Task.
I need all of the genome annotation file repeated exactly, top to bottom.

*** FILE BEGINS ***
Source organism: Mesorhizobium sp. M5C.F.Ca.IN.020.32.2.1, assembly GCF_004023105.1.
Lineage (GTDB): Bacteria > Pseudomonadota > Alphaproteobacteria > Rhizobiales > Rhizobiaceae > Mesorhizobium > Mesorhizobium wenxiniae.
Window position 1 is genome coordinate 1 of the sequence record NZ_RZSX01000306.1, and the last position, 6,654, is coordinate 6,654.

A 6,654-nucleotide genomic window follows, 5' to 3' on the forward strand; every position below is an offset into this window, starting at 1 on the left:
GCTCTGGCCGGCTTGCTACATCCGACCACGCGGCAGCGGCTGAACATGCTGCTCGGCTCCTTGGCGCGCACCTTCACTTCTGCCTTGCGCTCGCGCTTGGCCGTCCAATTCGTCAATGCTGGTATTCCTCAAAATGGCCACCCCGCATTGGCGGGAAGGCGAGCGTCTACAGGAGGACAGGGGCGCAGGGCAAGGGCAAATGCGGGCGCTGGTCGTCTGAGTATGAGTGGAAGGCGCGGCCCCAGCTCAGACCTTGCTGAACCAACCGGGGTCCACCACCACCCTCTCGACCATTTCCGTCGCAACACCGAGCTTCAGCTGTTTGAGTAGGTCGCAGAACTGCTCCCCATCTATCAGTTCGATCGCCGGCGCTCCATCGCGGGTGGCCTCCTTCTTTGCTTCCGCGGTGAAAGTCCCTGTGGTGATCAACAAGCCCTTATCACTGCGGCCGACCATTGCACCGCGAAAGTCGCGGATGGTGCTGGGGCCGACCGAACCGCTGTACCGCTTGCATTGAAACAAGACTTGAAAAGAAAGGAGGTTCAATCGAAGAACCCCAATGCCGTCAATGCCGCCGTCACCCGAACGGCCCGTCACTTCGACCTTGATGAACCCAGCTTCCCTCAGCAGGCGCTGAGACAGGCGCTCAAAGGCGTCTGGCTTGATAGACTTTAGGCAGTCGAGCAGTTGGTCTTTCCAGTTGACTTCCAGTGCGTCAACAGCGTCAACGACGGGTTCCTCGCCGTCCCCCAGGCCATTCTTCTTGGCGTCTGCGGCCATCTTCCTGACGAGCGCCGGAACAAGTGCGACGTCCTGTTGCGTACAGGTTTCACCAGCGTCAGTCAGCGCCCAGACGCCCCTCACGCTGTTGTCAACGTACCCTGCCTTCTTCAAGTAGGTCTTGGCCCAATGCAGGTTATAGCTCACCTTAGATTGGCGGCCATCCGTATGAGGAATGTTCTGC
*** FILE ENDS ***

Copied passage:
Source organism: Mesorhizobium sp. M5C.F.Ca.IN.020.32.2.1, assembly GCF_004023105.1.
Lineage (GTDB): Bacteria > Pseudomonadota > Alphaproteobacteria > Rhizobiales > Rhizobiaceae > Mesorhizobium > Mesorhizobium wenxiniae.
Window position 1 is genome coordinate 1 of the sequence record NZ_RZSX01000306.1, and the last position, 6,654, is coordinate 6,654.

A 6,654-nucleotide genomic window follows, 5' to 3' on the forward strand; every position below is an offset into this window, starting at 1 on the left:
GCTCTGGCCGGCTTGCTACATCCGACCACGCGGCAGCGGCTGAACATGCTGCTCGGCTCCTTGGCGCGCACCTTCACTTCTGCCTTGCGCTCGCGCTTGGCCGTCCAATTCGTCAATGCTGGTATTCCTCAAAATGGCCACCCCGCATTGGCGGGAAGGCGAGCGTCTACAGGAGGACAGGGGCGCAGGGCAAGGGCAAATGCGGGCGCTGGTCGTCTGAGTATGAGTGGAAGGCGCGGCCCCAGCTCAGACCTTGCTGAACCAACCGGGGTCCACCACCACCCTCTCGACCATTTCCGTCGCAACACCGAGCTTCAGCTGTTTGAGTAGGTCGCAGAACTGCTCCCCATCTATCAGTTCGATCGCCGGCGCTCCATCGCGGGTGGCCTCCTTCTTTGCTTCCGCGGTGAAAGTCCCTGTGGTGATCAACAAGCCCTTATCACTGCGGCCGACCATTGCACCGCGAAAGTCGCGGATGGTGCTGGGGCCGACCGAACCGCTGTACCGCTTGCATTGAAACAAGACTTGAAAAGAAAGGAGGTTCAATCGAAGAACCCCAATGCCGTCAATGCCGCCGTCACCCGAACGGCCCGTCACTTCGACCTTGATGAACCCAGCTTCCCTCAGCAGGCGCTGAGACAGGCGCTCAAAGGCGTCTGGCTTGATAGACTTTAGGCAGTCGAGCAGTTGGTCTTTCCAGTTGACTTCCAGTGCGTCAACAGCGTCAACGACGGGTTCCTCGCCGTCCCCCAGGCCATTCTTCTTGGCGTCTGCGGCCATCTTCCTGACGAGCGCCGGAACAAGTGCGACGTCCTGTTGCGTACAGGTTTCACCAGCGTCAGTCAGCGCCCAGACGCCCCTCACGCTGTTGTCAACGTACCCTGCCTTCTTCAAGTAGGTCTTGGCCCAATGCAGGTTATAGCTCACCTTAGATTGGCGGCCATCCGTATGAGGAATGTTCTGC